Blizzard games fans love. The world of gaming And Overwatch China is in mourning after Activision Blizzard and China’s NetEase Games failed to renew their licensing agreement, shutting down the majority of Blizzard’s game services in the country.
The two companies have been partners for 14 years, with Blizzard’s MMORPG having operated in the country for a few years under a separate company before Blizzard and NetEase’s partnership. The 2009 handoff between WoW’s former operator in China and NetEase was the first time WOW closed in the region, though only for a few months.
So it begins.
It’s funny that here we call this file ‘Electronic Urn’, and the process of creating this file is called ‘Cremation’.
Sadly, players won’t be able to gather in town and wait for that final moment together like last time, b/c it will be down with the service servers. pic.twitter.com/k04HqDfiMF
— Peter Yu (@petrodox) January 18, 2023
Activision Blizzard announced late last year that it would not be renewing its contract with NetEase.The game is due to end on January 23 with services. That time has now passed. WoW players in China have been forced to download almost two decades worth of character data. In hopes that the game’s servers will one day return and their characters can be restored.
A longtime WoW player in China documented the game’s final moments in the country. Twitter, stating that the process of downloading their character has become known as digital “cremation” among Chinese players. The server shutdown was an unfortunately quiet affair, as the act of downloading a player’s character data effectively locked them out of playing the game and participating in any sort of farewell gathering.
But in a long post LinkedIn Titled “A Love Letter: The Memory Remains,” NetEase’s president of global investments and partnerships, Simon Zhou, personally thanked various Blizzard employees (many of whom are no longer with the company) for Thank you for your contribution in creating a world that millions of people are enjoying. Chinese players.
“Today is a sad moment to witness the server shutdown, and we don’t know how things will play out in the future,” Zhou wrote. “The biggest victims will be the players in China who live and breathe these worlds. I also know how difficult it must be for the developers of Blizzard who put all their efforts into creating these amazing worlds. Spent passion and talent. I hope all those precious memories never come back. Fade away.”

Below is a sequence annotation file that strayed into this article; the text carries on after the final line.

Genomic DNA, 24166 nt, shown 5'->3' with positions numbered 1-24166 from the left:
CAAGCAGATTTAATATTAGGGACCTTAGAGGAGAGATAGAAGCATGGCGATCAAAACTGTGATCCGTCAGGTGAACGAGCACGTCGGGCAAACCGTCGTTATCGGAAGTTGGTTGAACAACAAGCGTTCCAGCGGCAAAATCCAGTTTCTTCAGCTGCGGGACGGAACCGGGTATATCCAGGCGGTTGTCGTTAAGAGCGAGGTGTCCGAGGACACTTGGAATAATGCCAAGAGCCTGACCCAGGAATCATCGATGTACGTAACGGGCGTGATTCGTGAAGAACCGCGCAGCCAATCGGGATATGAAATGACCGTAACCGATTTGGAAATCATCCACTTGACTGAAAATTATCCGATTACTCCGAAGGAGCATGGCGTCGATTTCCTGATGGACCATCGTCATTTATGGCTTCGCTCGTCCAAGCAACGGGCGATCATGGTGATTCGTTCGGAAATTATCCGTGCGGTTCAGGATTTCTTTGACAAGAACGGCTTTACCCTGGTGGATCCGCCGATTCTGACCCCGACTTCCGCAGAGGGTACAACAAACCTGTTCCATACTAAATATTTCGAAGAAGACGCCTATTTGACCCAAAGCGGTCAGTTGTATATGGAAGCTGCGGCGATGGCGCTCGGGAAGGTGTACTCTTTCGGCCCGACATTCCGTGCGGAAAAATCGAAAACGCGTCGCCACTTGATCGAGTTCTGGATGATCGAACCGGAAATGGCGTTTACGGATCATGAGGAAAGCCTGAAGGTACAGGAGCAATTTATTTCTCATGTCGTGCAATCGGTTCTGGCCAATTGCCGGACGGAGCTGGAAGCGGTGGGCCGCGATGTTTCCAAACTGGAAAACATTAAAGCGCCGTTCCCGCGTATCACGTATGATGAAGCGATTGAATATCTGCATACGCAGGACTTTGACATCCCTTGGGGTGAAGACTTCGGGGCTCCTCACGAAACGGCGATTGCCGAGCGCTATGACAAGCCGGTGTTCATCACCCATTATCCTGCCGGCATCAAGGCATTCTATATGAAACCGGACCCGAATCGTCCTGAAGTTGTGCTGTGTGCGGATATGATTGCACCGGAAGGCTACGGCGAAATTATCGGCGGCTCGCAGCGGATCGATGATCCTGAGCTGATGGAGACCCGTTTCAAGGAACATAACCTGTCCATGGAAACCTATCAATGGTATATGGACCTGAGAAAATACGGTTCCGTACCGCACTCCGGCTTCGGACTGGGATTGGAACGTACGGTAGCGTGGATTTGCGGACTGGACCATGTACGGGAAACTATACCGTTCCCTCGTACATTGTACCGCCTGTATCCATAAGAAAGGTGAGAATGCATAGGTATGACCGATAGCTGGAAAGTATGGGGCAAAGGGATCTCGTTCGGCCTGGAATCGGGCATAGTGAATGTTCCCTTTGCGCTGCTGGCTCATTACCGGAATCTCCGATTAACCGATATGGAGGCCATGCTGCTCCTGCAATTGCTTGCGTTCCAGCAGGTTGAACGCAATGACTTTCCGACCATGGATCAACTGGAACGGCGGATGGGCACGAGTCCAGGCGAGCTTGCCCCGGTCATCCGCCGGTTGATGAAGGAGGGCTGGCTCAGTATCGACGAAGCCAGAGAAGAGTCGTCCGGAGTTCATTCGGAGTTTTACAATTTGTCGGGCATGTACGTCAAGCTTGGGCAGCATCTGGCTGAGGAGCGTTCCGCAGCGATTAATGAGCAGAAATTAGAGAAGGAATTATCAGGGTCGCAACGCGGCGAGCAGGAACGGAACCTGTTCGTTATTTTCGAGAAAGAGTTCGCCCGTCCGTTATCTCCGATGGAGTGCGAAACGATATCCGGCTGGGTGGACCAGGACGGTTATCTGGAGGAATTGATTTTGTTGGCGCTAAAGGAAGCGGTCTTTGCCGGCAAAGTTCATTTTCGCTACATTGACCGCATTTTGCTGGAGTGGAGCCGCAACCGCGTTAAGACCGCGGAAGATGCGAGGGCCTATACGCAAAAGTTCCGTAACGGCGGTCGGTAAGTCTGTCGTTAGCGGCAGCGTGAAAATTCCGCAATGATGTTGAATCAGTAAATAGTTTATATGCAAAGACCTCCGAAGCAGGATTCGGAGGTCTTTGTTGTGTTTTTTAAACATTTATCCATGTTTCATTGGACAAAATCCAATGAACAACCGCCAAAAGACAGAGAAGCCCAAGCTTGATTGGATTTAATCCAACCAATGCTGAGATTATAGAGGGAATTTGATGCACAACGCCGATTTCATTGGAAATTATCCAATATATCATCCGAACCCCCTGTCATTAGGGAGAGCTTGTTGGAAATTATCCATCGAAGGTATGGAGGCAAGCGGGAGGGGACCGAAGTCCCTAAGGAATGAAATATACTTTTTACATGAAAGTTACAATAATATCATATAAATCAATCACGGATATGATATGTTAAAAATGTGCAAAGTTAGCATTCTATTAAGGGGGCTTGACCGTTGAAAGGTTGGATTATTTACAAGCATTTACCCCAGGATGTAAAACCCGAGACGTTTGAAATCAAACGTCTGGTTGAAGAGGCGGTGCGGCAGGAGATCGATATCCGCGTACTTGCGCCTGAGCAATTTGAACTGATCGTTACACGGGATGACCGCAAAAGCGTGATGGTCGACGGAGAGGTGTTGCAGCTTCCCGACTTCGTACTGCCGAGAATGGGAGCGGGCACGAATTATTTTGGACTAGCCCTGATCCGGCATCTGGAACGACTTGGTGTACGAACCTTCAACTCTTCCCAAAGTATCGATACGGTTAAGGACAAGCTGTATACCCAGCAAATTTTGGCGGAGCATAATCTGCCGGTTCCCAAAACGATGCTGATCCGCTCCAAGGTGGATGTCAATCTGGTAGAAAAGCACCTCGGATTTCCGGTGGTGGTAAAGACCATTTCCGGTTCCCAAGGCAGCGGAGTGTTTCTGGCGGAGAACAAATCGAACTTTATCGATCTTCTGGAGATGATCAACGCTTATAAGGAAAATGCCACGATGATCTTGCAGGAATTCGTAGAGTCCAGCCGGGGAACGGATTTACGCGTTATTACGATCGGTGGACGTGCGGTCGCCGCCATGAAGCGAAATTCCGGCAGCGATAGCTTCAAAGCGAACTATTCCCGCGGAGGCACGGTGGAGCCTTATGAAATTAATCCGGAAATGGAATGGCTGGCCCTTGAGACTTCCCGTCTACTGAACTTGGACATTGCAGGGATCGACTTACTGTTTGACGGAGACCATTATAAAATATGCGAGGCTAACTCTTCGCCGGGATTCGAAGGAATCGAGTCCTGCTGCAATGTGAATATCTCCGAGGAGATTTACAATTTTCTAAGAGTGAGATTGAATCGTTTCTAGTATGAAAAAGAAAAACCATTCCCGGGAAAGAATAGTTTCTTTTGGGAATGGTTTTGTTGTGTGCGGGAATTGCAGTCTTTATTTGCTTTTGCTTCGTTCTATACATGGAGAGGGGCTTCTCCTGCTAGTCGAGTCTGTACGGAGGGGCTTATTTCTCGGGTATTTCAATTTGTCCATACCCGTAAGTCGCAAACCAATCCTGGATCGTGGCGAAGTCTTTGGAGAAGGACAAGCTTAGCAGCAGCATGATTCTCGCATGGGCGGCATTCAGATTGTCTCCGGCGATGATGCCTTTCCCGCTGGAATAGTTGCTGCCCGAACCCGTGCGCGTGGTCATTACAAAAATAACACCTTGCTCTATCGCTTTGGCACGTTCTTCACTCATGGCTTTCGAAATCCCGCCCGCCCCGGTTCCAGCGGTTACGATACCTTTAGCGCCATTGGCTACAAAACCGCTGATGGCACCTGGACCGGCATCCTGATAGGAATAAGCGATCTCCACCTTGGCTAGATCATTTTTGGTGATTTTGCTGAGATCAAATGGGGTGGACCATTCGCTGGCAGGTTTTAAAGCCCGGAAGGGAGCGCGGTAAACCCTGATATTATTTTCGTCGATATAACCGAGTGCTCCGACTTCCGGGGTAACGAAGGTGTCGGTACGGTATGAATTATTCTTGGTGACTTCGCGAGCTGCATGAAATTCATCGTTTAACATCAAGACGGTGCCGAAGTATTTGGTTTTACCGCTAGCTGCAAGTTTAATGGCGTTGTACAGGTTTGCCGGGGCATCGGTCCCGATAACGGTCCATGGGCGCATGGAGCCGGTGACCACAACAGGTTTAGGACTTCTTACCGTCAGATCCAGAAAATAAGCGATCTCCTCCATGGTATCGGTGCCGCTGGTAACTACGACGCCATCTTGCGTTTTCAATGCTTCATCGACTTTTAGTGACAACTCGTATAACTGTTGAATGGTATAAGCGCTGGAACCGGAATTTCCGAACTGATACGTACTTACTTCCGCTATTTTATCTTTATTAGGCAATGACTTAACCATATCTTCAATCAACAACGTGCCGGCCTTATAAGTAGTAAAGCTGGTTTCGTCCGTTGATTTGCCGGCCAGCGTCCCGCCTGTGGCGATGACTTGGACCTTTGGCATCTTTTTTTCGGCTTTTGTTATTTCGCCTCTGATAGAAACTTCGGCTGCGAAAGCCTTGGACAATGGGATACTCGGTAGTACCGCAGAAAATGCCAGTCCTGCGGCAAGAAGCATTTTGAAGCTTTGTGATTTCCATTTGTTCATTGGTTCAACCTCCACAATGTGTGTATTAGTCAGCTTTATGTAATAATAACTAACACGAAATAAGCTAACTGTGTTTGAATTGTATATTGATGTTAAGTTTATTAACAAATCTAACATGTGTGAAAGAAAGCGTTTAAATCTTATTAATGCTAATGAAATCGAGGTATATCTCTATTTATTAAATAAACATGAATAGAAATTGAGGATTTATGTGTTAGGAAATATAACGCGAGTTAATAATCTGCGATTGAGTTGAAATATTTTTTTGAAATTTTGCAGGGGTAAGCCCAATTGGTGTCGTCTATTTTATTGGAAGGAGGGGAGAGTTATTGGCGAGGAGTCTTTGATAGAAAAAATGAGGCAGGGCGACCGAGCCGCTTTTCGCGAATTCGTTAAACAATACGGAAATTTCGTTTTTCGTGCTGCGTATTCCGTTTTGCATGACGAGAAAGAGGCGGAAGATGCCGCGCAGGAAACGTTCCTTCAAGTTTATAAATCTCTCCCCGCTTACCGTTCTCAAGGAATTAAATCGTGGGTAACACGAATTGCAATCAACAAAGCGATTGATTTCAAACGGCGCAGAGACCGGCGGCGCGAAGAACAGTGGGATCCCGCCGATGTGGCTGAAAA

Activision Blizzard is looking for a new partner in China to distribute its games, but Recently tried to renew my contract with NetEase for only six months. To avoid disruption of game services. NetEase refused the deal, citing unfair treatment, as Blizzard reportedly offered three-year deals to other companies. Both companies have released statements that primarily blame each other for the deal. NetEase has since dismantled the team responsible for the Blizzard games in the region, even going as far as demolishing their Blizzard offices and live-streaming an Orc statue.
It is unclear when Blizzard games may return to China. WoW general manager John Hyatt said in December that Blizzard was in discussions with “several new distribution partners” and that “the process will continue until we find a viable solution. “
Despite the apparent bad blood between Blizzard and Netizens now, there is one Blizzard game that will remain playable in China: Diablo Immortal. The free-to-play mobile game was developed by NetEase in collaboration with Blizzard, and is included in a separate licensing agreement between the two companies. NetEase was reportedly working on one as well. Mobile Warcraft MMO Until last year, when Blizzard and NetEase couldn’t agree on financial terms, the project was canceled.
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